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Translating Emotion

Studies in Transformation and Renewal Between Languages

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Kathleen Shields and Michael Clarke

This collection of essays can be situated in a development that has been underway in translation studies since the early 1990s, namely the increasing focus on translators themselves: translators as embodied agents, not as instruments or conduits. The volume deals with different kinds of emotion and different levels of the translation process. For example, one essay examines the broad socio-cultural context, and others focus on the social event enacted in translation, or on the translator’s own performative act. Some of the essays also problematize the linguistic challenges posed by the cultural distance of the emotions embodied in the texts to be translated.
The collection is broad in scope, spanning a variety of languages, cultures and periods, as well as different media and genres. The essays bring diverse questions to a topic rarely directly addressed and map out important areas of enquiry: the translator as an emotional cultural intermediary, the importance of emotion to cognitive meaning, the place of emotion in linguistic reception, and translation itself as a trope whereby emotion can be expressed.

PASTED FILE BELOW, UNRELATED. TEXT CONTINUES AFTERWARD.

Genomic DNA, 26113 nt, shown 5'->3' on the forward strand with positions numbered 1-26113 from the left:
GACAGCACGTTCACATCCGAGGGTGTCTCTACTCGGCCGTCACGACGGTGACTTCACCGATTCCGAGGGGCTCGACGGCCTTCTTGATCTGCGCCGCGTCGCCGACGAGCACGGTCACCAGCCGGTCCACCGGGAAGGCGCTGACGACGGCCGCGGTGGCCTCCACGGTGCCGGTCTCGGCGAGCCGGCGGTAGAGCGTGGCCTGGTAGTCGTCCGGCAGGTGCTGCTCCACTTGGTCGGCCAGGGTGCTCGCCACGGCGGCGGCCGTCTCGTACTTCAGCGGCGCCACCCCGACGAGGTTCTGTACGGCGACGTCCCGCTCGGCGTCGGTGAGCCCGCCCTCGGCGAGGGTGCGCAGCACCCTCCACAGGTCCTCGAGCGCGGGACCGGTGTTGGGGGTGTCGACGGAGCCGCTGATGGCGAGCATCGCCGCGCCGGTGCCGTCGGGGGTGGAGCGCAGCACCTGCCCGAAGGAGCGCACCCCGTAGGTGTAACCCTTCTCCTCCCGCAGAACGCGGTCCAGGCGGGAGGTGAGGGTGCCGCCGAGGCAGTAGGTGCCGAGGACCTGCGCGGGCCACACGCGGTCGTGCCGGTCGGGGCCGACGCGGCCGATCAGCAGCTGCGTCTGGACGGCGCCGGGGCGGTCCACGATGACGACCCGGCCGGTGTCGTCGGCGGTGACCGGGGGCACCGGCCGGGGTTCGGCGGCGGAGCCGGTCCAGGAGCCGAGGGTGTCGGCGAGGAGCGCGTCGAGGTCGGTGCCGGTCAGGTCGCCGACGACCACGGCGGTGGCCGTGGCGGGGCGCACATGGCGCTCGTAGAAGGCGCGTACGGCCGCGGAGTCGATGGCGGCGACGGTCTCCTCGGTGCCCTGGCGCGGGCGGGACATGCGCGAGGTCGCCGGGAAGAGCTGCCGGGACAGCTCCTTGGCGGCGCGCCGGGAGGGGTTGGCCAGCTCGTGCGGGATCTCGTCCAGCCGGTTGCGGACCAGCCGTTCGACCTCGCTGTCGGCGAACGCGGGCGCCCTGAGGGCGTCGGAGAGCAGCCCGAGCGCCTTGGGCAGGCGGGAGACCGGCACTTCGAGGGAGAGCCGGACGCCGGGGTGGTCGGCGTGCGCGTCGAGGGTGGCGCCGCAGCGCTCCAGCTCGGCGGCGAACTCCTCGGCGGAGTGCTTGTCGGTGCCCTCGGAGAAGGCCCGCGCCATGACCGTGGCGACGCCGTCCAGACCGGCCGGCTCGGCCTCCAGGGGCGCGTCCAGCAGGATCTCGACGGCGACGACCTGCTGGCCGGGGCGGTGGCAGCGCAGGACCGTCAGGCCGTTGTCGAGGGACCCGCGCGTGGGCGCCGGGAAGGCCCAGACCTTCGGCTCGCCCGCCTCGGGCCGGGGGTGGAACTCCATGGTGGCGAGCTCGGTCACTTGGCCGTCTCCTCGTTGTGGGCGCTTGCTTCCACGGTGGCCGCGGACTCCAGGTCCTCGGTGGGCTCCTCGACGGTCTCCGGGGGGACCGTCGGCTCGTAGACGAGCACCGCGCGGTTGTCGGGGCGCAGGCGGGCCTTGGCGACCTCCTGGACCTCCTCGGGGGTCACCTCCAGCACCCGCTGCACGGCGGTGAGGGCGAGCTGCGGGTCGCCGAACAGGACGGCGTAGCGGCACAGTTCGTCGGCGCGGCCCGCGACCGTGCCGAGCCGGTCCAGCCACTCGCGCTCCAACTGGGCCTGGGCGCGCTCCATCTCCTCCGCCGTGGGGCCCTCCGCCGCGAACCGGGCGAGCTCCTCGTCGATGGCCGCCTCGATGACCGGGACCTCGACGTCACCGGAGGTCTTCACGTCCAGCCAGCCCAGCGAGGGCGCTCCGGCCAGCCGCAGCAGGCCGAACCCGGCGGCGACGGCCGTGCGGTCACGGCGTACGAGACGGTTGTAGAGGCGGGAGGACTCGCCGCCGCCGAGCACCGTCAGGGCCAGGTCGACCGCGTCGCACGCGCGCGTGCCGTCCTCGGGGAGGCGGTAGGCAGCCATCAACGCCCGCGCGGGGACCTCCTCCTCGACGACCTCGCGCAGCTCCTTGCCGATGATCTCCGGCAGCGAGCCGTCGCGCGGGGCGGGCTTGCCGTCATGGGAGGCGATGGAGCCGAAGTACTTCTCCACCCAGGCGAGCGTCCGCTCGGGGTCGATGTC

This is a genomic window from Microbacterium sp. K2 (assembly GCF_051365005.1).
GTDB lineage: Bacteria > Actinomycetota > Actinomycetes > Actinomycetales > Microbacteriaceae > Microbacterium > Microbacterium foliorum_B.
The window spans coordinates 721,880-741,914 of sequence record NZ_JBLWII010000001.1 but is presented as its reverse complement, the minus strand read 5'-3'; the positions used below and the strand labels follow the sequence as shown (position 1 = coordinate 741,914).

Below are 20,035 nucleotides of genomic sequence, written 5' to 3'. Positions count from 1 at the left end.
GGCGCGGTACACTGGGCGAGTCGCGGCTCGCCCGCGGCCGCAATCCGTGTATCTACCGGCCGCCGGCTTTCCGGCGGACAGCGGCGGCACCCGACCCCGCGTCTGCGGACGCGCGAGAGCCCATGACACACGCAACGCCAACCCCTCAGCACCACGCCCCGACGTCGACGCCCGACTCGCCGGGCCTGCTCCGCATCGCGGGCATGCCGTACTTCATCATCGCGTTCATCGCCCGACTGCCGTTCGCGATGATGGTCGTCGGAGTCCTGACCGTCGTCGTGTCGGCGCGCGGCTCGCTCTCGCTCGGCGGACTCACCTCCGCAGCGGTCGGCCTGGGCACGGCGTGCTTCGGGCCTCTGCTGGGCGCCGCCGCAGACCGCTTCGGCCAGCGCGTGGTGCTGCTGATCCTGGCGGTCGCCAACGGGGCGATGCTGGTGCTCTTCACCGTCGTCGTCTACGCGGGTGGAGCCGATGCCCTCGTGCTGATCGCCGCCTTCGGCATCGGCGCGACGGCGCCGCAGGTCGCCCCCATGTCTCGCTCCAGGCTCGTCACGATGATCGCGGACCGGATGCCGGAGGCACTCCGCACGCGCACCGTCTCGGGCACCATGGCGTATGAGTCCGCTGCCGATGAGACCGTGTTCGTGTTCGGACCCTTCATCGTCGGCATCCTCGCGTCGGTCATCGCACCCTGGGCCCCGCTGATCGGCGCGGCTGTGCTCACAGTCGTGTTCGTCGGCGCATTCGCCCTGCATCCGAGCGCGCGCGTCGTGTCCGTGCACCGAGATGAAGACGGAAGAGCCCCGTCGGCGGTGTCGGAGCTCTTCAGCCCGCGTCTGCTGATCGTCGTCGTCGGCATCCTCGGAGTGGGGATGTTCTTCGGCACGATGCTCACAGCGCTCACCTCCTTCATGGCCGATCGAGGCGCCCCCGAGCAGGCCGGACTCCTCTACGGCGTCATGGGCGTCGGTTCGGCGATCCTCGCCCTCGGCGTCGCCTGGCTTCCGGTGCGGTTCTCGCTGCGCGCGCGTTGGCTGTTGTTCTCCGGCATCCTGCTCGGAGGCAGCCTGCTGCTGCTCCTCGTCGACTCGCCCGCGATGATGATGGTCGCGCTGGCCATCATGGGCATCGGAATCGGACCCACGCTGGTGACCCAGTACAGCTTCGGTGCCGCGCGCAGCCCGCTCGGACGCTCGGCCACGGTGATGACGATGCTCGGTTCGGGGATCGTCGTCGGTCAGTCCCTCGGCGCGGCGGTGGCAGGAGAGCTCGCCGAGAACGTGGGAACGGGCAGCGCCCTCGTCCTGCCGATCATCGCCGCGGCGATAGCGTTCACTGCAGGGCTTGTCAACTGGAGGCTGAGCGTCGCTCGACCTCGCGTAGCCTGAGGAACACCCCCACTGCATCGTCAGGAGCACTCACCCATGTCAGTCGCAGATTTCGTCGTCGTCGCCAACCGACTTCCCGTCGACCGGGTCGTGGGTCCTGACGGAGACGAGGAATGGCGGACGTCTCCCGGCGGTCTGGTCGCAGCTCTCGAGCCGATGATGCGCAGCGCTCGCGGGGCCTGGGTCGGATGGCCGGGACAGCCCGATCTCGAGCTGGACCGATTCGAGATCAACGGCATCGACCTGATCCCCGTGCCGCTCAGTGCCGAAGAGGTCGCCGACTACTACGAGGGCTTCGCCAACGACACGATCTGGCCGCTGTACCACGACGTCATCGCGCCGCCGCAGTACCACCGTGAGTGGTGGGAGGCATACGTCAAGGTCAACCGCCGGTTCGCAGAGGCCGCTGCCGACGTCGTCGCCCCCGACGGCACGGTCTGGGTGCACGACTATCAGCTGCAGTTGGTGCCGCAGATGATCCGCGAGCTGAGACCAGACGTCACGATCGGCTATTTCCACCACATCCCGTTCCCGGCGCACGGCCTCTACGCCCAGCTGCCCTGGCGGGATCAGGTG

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Acknowledgements -vii

Extract

Acknowledgements The editors would like to thank the Maynooth translation studies group for their support in the initial stages of this volume. In particular we are grateful to the enouragement of Prof. Peter Denman at this stage. Thanks are also due to Sikorski Edition for kind permission to quote the short extract from David Fanning’s monograph, Shostakovich: String Quartet No. 8 (London: Ashgate, 2004) that appears in Cormac Ó Cuilleanáin’s article. We are also grateful to the National University of Ireland and to NUI Maynooth for providing grants towards the publication of this volume.

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